Payment Terms in Public Contracts: Is Further Statutory Intervention Required?
On the 25th October 2017 Lord Prior of Brampton announced that as part of its review into the 2011 changes to the Construction Act1, the Department for Business, Energy and Industrial Strategy was publishing two consultations on payment practices in the construction sector. The purpose of the consultation was to assess whether and to what extent government intervention may be required in respect of payment practices2. This article looks at the existing legislation governing payment processes in construction contracts and how, if at all, changes to the Regulations or the Construction Act could improve the payment process and reduce the financial exposure of SMEs.
The consultation to support the review coincided with the collapse of the UK’s second largest construction company3 and a resultant early day motion (“EDM”) tabled by James Firth MP. The timing of these events is significant, and will no doubt give rise to consideration regarding what (if any) action the government should take to regulate payment timescales on construction contracts, particularly where the employer is, for the purpose of the Regulations a “Contracting Authority”4.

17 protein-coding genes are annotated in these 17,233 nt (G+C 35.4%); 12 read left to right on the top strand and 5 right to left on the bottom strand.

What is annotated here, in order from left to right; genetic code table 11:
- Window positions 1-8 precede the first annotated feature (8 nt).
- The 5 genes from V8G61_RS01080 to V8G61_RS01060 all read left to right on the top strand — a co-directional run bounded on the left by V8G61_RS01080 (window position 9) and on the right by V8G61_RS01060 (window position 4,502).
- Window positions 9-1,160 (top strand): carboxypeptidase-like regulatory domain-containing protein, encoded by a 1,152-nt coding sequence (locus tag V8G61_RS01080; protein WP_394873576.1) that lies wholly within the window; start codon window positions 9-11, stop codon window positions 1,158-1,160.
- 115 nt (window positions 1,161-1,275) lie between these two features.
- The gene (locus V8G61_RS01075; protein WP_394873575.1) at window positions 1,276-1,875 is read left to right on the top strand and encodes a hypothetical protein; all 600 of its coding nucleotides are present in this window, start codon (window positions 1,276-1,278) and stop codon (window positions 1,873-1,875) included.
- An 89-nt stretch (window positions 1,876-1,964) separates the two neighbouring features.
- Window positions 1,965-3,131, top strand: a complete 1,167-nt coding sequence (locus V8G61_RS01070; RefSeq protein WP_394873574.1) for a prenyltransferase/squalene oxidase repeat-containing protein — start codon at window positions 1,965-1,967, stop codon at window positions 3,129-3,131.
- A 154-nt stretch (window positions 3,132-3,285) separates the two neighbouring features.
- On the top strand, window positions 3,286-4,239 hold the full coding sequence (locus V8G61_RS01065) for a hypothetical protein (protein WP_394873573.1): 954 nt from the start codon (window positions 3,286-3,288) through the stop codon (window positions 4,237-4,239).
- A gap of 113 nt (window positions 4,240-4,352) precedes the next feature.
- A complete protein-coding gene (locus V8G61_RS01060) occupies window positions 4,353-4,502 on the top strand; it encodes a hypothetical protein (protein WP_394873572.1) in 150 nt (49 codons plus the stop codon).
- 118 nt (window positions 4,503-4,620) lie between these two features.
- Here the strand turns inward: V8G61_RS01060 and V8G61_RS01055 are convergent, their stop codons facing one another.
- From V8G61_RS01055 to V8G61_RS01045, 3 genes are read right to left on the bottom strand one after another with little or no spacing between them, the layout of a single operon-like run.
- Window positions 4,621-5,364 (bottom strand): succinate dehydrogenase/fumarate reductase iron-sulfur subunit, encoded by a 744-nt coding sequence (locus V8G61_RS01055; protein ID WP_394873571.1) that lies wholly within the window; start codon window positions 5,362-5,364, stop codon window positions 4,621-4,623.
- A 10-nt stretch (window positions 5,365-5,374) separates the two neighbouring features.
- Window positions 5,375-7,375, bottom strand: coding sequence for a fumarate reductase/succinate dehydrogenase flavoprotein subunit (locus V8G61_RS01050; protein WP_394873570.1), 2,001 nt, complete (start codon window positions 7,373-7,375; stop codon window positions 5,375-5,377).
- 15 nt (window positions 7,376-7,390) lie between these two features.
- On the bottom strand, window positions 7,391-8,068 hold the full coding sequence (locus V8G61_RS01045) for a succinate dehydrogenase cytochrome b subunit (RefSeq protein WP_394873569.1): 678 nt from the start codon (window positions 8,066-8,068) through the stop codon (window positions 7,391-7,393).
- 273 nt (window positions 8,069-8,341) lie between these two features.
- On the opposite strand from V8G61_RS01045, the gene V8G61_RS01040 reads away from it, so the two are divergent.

The EDM tabled by James Firth raises concerns over what it calls payment abuse and a failure to comply with and enforce the payment conditions set out in the Public Contract Regulations 2015. It states:
The difficulties that such lengthy payment terms may cause to the cash flow of a SME are well documented. These difficulties are further exacerbated when the party that owes the money enters into liquidation. In such cases, companies subject to payment terms of 120 days are exposed to 4 months’ worth of revenue.
1. The Housing Grants, Construction and Regeneration Act 1996 as amended by the provisions of Part 8 of the Local Democracy,
Economic Development and Construction Act 2009.
2. Publication of Construction Payment Consultations: Written Statement - HLWS194.
3. Top 100 Construction Companies 2017.
4. “Contracting Authorities” means the State, regional or local authorities, bodies governed by public law or associations formed by one or more such authorities or one or more such bodies governed by public law, and includes central government authorities.